Federal Judge Questions Justice Department’s Public Arrest of Peter Navarro

The federal judge in charge of former Trump White House trade adviser Peter Navarro’s contempt of Congress case is questioning the harsh methods used by the Justice Department to arrest him.

In June, Navarro was arrested by FBI agents on two misdemeanor contempt of Congress charges, after the former White House official refused to comply with a subpoena issued by the House committee investigating the events of Jan. 6.

According to Navarro, the agents who made the arrest placed him in handcuffs and leg irons, strip-searched him, denied him food and water and refused him the opportunity to call his lawyer. At the time, Justice Department officials called Navarro’s allegations false.

On Friday, however, the federal judge overseeing his trial indicated that Navarro’s claims had some merit, calling the FBI’s arrest unreasonably harsh and questioning the intent behind it.

“It is curious … at a minimum why the government treated Mr. Navarro’s arrest in the way it did. It is a federal crime, but it is not a violent crime,” said US District Court Judge Amit Mehta. “It is a surprise to me that self-surrender was not offered.”

In a statement, John Irving, an attorney for Navarro and former federal prosecutor, echoed the judge’s concerns about the arrest tactics used by the FBI. Irving said agents’ ridiculous strong-arm methods amounted to nothing more than a “public spectacle.”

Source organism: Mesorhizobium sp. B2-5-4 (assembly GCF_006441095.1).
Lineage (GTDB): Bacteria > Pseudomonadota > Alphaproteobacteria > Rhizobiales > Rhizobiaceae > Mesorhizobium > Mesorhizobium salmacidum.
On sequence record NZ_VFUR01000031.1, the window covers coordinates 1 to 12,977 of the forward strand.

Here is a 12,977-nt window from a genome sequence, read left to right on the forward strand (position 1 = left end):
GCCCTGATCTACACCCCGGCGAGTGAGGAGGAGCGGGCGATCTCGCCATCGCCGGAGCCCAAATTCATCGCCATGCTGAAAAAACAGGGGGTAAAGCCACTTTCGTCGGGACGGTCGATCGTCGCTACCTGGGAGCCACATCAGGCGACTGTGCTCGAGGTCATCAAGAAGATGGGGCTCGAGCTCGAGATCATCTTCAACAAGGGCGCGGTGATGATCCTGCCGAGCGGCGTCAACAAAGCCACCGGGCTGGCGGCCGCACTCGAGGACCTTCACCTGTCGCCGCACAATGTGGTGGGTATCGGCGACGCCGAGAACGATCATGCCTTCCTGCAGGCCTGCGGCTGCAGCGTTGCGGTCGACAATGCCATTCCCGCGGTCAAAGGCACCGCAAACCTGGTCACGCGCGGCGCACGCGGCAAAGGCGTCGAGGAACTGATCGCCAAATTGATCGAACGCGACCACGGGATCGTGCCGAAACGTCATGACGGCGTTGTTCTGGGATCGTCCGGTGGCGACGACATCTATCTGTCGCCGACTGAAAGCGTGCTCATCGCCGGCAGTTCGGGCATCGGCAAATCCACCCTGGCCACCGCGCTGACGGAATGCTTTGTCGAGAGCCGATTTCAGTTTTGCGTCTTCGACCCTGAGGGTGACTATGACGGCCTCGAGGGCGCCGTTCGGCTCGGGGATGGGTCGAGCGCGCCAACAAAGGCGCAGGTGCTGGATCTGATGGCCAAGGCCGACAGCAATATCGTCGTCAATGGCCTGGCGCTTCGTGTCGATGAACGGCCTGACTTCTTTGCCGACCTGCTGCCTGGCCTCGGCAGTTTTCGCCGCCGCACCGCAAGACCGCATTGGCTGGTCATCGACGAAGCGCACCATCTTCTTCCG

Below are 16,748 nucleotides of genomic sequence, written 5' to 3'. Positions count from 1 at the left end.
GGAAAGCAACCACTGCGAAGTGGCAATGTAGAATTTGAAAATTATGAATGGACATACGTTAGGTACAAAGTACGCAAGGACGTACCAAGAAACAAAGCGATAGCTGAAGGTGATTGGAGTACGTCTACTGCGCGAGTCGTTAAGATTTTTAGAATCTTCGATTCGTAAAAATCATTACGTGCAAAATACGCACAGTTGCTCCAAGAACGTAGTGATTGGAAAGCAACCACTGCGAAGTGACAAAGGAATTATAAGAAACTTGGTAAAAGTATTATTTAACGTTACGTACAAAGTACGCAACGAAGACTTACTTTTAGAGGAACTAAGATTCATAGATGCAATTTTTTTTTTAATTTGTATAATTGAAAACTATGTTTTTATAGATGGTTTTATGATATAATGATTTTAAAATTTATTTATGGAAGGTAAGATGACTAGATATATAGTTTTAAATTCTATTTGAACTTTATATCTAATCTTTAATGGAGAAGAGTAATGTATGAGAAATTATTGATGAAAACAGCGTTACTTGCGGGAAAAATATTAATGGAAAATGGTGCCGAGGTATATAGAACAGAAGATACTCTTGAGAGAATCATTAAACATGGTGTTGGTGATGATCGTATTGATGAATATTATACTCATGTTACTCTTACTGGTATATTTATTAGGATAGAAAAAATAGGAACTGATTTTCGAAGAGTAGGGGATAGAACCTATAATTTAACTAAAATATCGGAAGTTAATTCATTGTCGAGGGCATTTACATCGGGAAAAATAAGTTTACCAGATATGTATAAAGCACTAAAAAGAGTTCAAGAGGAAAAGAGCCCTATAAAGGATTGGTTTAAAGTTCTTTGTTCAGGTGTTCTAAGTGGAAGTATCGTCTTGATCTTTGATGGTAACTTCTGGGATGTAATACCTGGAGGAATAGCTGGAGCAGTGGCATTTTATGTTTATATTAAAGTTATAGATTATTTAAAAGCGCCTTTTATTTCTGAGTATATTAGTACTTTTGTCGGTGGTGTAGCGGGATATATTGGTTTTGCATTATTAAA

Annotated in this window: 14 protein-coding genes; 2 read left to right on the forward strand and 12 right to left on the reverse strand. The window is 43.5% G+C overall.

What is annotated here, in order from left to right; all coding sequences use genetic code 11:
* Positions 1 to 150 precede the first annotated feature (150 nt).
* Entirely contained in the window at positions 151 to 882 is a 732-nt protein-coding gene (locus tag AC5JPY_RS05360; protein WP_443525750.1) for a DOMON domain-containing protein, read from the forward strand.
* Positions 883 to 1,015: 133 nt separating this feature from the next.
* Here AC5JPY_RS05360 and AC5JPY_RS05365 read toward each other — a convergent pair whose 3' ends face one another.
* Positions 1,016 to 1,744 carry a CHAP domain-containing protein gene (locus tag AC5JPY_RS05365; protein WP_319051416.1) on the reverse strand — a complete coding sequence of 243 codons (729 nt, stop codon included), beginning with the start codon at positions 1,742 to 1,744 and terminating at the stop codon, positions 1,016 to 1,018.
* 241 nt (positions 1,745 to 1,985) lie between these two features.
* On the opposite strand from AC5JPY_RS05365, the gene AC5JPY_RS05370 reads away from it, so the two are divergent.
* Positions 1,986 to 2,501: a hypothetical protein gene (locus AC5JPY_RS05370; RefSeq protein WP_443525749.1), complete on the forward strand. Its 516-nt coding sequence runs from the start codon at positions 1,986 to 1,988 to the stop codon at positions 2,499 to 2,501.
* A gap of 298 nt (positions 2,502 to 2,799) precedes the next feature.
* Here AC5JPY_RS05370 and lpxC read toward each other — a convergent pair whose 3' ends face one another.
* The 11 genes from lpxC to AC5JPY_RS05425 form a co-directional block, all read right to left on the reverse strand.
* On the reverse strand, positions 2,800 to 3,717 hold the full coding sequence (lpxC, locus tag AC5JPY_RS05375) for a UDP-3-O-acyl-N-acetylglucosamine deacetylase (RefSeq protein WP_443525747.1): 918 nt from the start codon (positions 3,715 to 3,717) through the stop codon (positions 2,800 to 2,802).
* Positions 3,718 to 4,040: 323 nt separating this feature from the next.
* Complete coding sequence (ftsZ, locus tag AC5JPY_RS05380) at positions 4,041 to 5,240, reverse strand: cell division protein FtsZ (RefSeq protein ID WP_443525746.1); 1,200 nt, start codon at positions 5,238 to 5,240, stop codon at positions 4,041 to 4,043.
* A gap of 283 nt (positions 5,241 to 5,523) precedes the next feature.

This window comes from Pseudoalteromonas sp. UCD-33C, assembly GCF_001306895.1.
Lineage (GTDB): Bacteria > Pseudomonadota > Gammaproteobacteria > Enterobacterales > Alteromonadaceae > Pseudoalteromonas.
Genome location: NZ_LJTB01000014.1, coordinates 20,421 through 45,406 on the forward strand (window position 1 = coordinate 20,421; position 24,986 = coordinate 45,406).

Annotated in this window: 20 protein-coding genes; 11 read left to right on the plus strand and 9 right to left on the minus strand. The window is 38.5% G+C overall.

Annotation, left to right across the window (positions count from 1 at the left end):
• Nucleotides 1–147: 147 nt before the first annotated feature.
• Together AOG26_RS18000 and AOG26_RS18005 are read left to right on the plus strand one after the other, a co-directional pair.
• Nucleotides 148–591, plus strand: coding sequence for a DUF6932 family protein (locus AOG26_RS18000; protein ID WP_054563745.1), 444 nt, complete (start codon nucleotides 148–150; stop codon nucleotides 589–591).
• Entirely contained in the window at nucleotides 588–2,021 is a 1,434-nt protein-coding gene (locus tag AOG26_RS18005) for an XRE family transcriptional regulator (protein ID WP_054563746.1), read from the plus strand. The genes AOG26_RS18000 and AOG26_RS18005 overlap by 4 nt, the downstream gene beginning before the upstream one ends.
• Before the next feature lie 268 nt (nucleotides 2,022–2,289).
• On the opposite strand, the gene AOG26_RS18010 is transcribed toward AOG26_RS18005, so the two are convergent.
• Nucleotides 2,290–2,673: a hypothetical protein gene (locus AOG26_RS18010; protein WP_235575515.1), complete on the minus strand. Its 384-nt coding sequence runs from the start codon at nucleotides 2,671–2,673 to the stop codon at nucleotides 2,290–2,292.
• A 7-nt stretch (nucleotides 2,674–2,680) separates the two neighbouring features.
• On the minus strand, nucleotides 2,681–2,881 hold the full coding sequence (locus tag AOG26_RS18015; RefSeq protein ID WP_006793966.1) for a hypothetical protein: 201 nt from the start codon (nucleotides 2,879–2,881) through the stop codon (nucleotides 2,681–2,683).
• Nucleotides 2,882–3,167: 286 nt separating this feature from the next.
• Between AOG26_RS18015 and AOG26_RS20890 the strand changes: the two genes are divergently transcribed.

“Why would you put a 72-year-old man with no criminal record in leg irons in a public arrest at an airport over a misdemeanor offense, especially when he literally lives across the street from the FBI headquarters building and had been in contact with an FBI agent two days earlier to be cooperative?” Irving asked.

“This is obviously the kind of case where a defendant would be allowed to voluntarily surrender in court, rather than being the object of a public spectacle,” he continued.

John Rowley, another attorney for Navarro, suggested that prosecutors’ harshness towards the former Trump official may have stemmed from a sense of personal hostility. Rowley also maintained that the charges against his client were unprecedented and went against decades of legal history protecting White House officials.